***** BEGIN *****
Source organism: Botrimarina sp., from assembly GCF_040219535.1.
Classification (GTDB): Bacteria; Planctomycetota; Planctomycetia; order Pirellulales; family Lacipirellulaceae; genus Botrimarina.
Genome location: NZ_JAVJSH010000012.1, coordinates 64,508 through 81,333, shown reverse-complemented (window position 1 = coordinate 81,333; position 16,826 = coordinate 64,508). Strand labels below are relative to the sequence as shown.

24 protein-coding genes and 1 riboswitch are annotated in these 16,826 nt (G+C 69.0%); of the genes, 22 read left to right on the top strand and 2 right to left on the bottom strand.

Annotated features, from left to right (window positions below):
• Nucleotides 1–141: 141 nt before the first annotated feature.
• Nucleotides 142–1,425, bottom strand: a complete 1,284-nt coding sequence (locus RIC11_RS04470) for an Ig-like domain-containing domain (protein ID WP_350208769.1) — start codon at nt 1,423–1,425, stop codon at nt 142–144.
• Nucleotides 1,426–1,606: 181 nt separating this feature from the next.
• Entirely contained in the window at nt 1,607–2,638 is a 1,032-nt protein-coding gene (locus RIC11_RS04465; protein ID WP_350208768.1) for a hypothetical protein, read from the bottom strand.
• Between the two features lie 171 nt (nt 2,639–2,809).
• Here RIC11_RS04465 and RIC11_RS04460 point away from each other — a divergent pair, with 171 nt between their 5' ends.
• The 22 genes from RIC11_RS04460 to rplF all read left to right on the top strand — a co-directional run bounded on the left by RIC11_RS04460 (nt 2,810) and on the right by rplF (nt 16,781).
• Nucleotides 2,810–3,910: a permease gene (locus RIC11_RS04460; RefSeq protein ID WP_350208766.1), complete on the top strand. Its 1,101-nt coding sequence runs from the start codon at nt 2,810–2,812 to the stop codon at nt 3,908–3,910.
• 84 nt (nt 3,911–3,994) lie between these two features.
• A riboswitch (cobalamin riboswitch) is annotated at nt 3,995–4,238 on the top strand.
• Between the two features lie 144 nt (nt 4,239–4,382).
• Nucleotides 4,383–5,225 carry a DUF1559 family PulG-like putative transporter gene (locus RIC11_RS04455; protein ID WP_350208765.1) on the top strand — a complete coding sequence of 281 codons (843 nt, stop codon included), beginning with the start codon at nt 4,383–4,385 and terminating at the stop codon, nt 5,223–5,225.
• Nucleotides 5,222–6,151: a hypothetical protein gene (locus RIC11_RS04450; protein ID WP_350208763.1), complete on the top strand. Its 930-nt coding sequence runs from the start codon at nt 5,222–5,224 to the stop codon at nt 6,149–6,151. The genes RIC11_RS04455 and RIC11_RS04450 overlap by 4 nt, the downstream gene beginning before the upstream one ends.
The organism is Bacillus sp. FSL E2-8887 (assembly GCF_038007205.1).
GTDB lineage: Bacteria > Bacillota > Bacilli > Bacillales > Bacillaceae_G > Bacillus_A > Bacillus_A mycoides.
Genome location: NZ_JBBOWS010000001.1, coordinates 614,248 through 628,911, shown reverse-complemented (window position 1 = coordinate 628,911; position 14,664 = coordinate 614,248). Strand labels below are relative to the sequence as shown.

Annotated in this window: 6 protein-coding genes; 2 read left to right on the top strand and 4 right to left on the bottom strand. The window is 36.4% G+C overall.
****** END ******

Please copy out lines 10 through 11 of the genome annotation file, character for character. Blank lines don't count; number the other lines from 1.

• Between the two features lie 171 nt (nt 2,639–2,809).
• Here RIC11_RS04465 and RIC11_RS04460 point away from each other — a divergent pair, with 171 nt between their 5' ends.